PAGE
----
BBB Warns of Scams Related to COVID-19 Vaccine Cards
The Better Business Bureau (BBB) is cautioning people against posting photos of their COVID-19 vaccine cards online. Cybercriminals are using the sensitive data contained on vaccination cards to steal information and money from vaccine recipients.
Posting a photo of your COVID-19 vaccination card online can lead directly to identity theft and financial theft.
The US Center for Disease Control (CDC) gives people who receive a COID-19 vaccination a paper record. The vaccination card contains information on which COVID-19 vaccine you received, the date you received it, and where you received it.
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Cybercriminals collect the treasure trove of personal information that people post online -vaccine cards included – and put it all together to steal from victims.
The Pfizer, the Moderna, and the Oxford-AstraZeneca vaccinations all require two doses. Others like Russia’s Sputnik V vaccination requires just one injection. A vaccine card can help you remember when to go for the second dose.
Vaccine Cards Give Scammers a Good Start
A vaccine card not only contains information about the injection it has also personal information about the recipient.
“Unfortunately, your card has your full name and birthday on it, as well as information about where you got your vaccine. If your social media privacy settings aren’t set high, you may be giving valuable information away for anyone to use,” says the BBB on their website.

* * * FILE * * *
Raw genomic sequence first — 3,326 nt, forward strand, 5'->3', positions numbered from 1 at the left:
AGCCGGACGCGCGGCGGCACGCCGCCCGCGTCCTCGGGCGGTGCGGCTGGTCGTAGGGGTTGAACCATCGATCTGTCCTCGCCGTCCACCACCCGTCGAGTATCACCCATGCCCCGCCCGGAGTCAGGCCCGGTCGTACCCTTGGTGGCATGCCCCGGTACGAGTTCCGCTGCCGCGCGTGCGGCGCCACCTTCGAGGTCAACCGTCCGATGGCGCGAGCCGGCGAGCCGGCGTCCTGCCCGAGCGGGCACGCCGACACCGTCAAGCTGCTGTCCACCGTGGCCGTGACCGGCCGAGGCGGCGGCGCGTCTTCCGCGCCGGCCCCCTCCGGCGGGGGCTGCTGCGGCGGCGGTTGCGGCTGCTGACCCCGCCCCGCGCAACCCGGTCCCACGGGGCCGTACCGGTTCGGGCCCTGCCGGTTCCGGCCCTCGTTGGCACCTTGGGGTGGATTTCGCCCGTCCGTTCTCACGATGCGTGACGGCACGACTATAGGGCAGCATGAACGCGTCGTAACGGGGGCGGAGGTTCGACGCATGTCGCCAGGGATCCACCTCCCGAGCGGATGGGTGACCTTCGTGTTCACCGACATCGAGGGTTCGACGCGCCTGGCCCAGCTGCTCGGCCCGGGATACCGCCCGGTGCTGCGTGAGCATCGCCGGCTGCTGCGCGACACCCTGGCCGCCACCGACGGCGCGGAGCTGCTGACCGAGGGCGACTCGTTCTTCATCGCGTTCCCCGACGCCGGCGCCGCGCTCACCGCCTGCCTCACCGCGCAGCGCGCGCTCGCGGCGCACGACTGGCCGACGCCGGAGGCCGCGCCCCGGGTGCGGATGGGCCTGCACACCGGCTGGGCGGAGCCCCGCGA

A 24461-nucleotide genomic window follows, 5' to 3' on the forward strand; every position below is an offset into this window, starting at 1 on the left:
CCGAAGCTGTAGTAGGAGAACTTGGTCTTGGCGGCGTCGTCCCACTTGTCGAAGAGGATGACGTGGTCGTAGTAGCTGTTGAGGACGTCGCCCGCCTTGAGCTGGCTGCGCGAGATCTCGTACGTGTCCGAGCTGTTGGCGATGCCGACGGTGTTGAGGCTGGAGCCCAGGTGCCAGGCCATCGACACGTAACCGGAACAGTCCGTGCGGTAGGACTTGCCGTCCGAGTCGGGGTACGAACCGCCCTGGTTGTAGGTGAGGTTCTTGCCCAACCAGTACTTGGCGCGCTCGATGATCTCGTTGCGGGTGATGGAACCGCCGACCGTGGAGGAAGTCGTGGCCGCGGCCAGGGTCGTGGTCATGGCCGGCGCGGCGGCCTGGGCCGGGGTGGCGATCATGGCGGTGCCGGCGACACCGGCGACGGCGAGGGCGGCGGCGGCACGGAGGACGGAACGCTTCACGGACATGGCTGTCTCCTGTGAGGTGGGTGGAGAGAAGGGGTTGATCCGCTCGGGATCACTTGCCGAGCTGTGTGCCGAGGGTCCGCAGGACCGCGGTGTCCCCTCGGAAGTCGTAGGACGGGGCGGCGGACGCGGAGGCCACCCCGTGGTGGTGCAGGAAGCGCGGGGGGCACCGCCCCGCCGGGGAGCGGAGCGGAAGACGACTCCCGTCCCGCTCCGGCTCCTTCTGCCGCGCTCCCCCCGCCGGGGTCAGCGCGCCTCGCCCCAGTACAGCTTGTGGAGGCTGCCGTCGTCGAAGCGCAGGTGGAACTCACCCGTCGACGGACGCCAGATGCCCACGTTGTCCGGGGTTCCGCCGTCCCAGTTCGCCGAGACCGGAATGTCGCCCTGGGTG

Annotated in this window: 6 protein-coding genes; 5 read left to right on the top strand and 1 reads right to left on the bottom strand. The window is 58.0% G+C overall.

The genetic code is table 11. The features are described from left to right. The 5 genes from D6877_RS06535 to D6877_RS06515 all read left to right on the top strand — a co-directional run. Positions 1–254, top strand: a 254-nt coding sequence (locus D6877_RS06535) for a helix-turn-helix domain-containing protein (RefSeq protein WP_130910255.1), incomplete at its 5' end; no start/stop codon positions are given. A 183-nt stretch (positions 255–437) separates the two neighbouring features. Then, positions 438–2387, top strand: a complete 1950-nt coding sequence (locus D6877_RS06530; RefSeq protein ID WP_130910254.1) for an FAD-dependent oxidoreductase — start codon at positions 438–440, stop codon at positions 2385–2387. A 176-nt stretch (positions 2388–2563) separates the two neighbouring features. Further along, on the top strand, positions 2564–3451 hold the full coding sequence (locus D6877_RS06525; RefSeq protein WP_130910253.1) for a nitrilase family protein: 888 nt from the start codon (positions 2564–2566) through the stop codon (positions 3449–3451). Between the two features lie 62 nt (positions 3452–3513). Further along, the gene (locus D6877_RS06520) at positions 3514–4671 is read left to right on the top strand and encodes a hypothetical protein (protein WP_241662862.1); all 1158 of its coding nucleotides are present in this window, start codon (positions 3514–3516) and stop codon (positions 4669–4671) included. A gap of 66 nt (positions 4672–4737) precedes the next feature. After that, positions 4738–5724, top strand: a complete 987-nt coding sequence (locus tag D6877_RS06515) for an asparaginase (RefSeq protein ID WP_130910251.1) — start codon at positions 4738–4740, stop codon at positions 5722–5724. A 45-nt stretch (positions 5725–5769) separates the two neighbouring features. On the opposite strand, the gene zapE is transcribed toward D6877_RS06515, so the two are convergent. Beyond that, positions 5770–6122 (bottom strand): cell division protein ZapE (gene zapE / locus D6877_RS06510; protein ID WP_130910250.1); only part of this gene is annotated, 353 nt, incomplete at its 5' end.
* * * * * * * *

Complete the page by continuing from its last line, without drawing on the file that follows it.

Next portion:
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COVID-19 Vaccination Cards Contain
- First and last name
- Date of birth
- Patient ID number
- Which vaccine was administered
- Vaccination date for the first and second doses
- Where you were vaccinated
The CDC vaccination card (below) is sized to fit into your wallet.
Scammers Harvest Data from Social Media Photos
Scammers steal personal information like the data contained on your vaccine card to carry out their various forms of fraud. This includes romance scams, tax fraud, scam phone calls, and identity theft.
When you post personal information to social media it’s not too difficult for scammers to figure out where you live and harvest other useful information like your email address or phone number.
Social media posts may contain information that answers common password reset questions. People often share pets’ photos with their names, which school they attended, or where they were married for example.
Your name and birthdate from the vaccine card can be used along with other information gleaned from social media, dating profiles, and other public-facing websites for identity theft.
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All of this help hackers compromise email accounts and other online accounts.
“Sharing your personal information isn’t the only issue. Scammers in Great Britain were caught selling fake vaccination cards on eBay and TikTok,” warned the BBB.
Immunization Cards are a Not New Thing
Some countries, like Africa, have required immunization certificates for diseases like yellow fever to prevent outbreaks. International travelers can carry International Certificates of Vaccination approved by the World Health Organization (WHO) and sponsored by the US Department of Health.
Share Your Vaccine Sticker
Share a photo of your vaccine sticker instead of the actual vaccine card. The US Center for Disease Control (CDC) created two COVID-19 vaccine stickers to encourage people to wear them after getting the jab. Both the orange and the white version of the sticker read, “I got my Covid-19 vaccine!”
If you don’t get a sticker then just share a photo of yourself with a big smile and a thumbs up!
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For the most up-to-date information about the coronavirus pandemic, visit the (WHO) website